From now until Father's Day, take $400 off your Tempo with the code, Tempo-Dads.

6 Ways to Beat a Fitness Plateau With Progressive Overload

The secret to consistently getting stronger

Date December 23, 2020
Author Patrick Wong
Tags
Share

Have you ever felt stuck along your fitness journey? Like you’re not getting any stronger? You’ve likely hit a plateau, but don’t panic: It happens to most of us! The important thing is that you know how to get unstuck, and that’s what we’re here to talk about. One of the simplest ways to do it is with progressive overload.

Your body is all about efficiency. It will expend as little energy as possible to keep you alive. Your body is also resilient. It will adapt to the physical demands you place on it and that’s it. If you don’t make any changes, you won’t see any changes. This is when you hit that dreaded plateau.

Your body is doing what it does best. It’s learned how to adapt to the stress of your (not so) new training program. So, if you want to see more changes in your body, you’ll need to add more changes to how you train.

And that, everyone, is where progressive overload comes in.

If you don't make any changes, you won't see any changes.

Progressive Overload 101: What Does it Even Mean?

Progressive overload is a combination of two important training principles, and it’s right in the name:

Progression

Progression is a gradual and systematic process in training stress to maintain overload that facilitates continuing physical adaptation.


Overload

Overloading is to strategically apply an increased load or stress on a tissue or system—in this case, we’re talking about your muscles—that’s above your normal load.

Put those two things together, and you’ve got progressive overload! It’s the golden rule to strength training. Gradually increase the load placed on a given muscle over time and you’ll trigger the desired adaptations in the form of getting stronger and building muscle mass.

Our coach Bryan puts it simply and says it’s all about “pushing muscles past their point of comfortability to bring about a desired physiological change over the duration of a fitness program.” Sounds about right!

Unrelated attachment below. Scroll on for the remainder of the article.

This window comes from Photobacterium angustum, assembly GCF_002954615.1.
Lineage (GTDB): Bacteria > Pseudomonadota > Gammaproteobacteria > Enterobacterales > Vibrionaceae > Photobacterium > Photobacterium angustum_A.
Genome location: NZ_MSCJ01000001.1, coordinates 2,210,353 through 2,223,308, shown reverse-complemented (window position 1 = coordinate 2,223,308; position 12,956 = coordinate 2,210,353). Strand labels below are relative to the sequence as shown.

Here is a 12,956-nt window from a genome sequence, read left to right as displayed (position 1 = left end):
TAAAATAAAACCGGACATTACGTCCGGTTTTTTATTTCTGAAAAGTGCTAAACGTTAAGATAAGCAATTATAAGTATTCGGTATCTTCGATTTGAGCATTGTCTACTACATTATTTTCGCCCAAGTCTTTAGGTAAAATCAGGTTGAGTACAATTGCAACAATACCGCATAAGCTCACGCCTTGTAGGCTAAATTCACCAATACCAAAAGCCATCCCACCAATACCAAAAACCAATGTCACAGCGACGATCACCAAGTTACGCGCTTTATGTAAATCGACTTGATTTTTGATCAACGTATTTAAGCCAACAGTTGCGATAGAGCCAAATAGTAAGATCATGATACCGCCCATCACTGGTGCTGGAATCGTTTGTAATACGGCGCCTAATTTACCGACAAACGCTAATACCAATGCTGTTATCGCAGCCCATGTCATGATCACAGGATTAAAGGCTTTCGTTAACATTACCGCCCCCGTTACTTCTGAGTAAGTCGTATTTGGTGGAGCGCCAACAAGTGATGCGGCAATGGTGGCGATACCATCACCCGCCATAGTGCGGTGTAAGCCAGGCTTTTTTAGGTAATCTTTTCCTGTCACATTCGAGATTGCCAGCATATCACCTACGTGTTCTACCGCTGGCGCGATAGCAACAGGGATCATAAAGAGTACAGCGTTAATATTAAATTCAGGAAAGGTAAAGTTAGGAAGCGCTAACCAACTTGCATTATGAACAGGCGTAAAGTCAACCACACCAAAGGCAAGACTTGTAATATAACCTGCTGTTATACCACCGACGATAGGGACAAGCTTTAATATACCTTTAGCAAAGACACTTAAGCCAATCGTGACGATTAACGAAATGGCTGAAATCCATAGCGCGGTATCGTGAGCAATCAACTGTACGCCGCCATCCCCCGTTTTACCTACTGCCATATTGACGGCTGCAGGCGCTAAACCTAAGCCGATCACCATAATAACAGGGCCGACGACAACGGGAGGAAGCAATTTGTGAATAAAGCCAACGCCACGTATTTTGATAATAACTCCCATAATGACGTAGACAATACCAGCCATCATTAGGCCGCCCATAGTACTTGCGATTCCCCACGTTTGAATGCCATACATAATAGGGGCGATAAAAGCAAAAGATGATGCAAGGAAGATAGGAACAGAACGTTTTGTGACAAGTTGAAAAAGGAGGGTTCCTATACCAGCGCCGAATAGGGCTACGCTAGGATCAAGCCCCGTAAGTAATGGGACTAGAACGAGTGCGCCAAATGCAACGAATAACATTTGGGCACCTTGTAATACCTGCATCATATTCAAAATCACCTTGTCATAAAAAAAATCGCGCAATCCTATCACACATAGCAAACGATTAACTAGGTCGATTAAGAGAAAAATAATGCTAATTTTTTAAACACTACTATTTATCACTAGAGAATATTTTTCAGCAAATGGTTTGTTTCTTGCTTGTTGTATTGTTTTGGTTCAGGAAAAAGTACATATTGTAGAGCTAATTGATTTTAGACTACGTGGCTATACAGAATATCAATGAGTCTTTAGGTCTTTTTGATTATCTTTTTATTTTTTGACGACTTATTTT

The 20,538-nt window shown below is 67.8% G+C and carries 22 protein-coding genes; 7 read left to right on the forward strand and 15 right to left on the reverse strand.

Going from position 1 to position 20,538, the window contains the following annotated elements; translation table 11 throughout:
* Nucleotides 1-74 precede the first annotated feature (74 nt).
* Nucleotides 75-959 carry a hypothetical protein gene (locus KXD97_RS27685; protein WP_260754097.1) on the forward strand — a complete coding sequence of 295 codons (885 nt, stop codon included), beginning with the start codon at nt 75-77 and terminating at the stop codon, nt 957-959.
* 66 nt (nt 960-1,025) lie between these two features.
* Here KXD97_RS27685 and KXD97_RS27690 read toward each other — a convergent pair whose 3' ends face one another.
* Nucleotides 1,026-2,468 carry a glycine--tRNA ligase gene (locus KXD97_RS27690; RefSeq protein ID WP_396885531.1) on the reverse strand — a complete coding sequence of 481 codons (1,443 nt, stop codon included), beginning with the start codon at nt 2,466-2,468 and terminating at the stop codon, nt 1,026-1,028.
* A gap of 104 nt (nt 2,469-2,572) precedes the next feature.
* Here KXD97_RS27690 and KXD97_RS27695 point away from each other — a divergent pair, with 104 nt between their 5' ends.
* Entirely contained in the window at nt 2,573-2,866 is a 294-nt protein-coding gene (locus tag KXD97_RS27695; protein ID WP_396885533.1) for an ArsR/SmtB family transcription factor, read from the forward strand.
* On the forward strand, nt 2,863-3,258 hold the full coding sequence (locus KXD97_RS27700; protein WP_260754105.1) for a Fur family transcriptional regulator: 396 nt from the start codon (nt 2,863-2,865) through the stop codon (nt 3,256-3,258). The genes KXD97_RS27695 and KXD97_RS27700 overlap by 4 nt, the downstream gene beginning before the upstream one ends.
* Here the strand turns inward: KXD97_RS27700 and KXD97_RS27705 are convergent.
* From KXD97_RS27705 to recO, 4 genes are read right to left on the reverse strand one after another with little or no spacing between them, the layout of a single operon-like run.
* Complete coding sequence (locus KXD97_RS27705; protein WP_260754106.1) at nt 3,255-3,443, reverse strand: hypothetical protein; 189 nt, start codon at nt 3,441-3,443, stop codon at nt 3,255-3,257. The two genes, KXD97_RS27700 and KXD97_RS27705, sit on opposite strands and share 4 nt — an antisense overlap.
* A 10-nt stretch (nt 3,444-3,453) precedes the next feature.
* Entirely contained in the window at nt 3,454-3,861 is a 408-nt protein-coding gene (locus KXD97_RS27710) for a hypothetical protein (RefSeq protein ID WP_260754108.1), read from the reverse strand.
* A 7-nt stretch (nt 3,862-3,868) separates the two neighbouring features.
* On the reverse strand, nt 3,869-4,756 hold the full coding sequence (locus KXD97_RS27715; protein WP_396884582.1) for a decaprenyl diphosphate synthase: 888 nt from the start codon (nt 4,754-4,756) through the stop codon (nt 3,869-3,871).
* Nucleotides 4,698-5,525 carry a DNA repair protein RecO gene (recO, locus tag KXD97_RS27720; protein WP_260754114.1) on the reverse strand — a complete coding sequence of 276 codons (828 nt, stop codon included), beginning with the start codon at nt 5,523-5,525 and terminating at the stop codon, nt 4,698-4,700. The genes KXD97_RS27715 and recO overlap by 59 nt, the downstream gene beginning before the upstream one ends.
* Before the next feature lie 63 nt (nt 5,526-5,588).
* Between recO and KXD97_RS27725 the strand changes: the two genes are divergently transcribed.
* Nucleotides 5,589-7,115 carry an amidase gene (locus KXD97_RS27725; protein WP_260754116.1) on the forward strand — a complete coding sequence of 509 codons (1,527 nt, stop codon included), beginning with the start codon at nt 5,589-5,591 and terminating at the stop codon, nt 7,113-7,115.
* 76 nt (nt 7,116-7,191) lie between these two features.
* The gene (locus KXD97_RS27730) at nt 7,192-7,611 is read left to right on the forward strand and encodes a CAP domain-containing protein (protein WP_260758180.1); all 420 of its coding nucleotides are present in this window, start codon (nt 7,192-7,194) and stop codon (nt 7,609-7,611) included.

Here’s another way to look at it: Your muscles get bigger and stronger when you challenge them. To continue challenging them over time, you need progressive overload. Simple.


How to Use Progessive Overload to Beat a Plateau

There are a number of ways you can use progressive overload to get stronger. Here are six suggestions.

1. Increase Your Reps Over Time

If you bench press for four reps and it’s no longer feeling challenging, bump it up to six or seven reps and see how that feels.

More often than not, a simple way to make any exercise more difficult is to simply do it a little bit more.

2. Increase the Weight Over Time

Does a 100-pound front squat no longer give you the burn it used to? Then it might be time to increase the load to 110 or 120 pounds.

Your muscles have adapted to 100 pounds, which is a great thing because it means you’re getting stronger! Now, it’s time to increase the intensity.

3. Increase How Often You Trai

We caution you to approach this one strategically, because more of a good thing isn’t always a positive. However, increasing the frequency of your sessions and adding in even just one extra day a week can make a huge difference.

Be sure to switch up your movements and the muscles you’re targeting, so that you don’t run the risk of overuse, which can lead to injury.

Individually, these first three approaches are already pretty powerful. Put them together, and you’re even more likely to overcome that frustrating plateau by using progressive overload.

Now that we’ve got the basics of progressive overload out of the way, there are some other less obvious variables to consider when trying to increase stress on the body.


4. Change the Tempo of Your Movement

This is a simple but often overlooked way to use progressive overload: Take whatever you’re doing, and do it slower. This is called tempo work.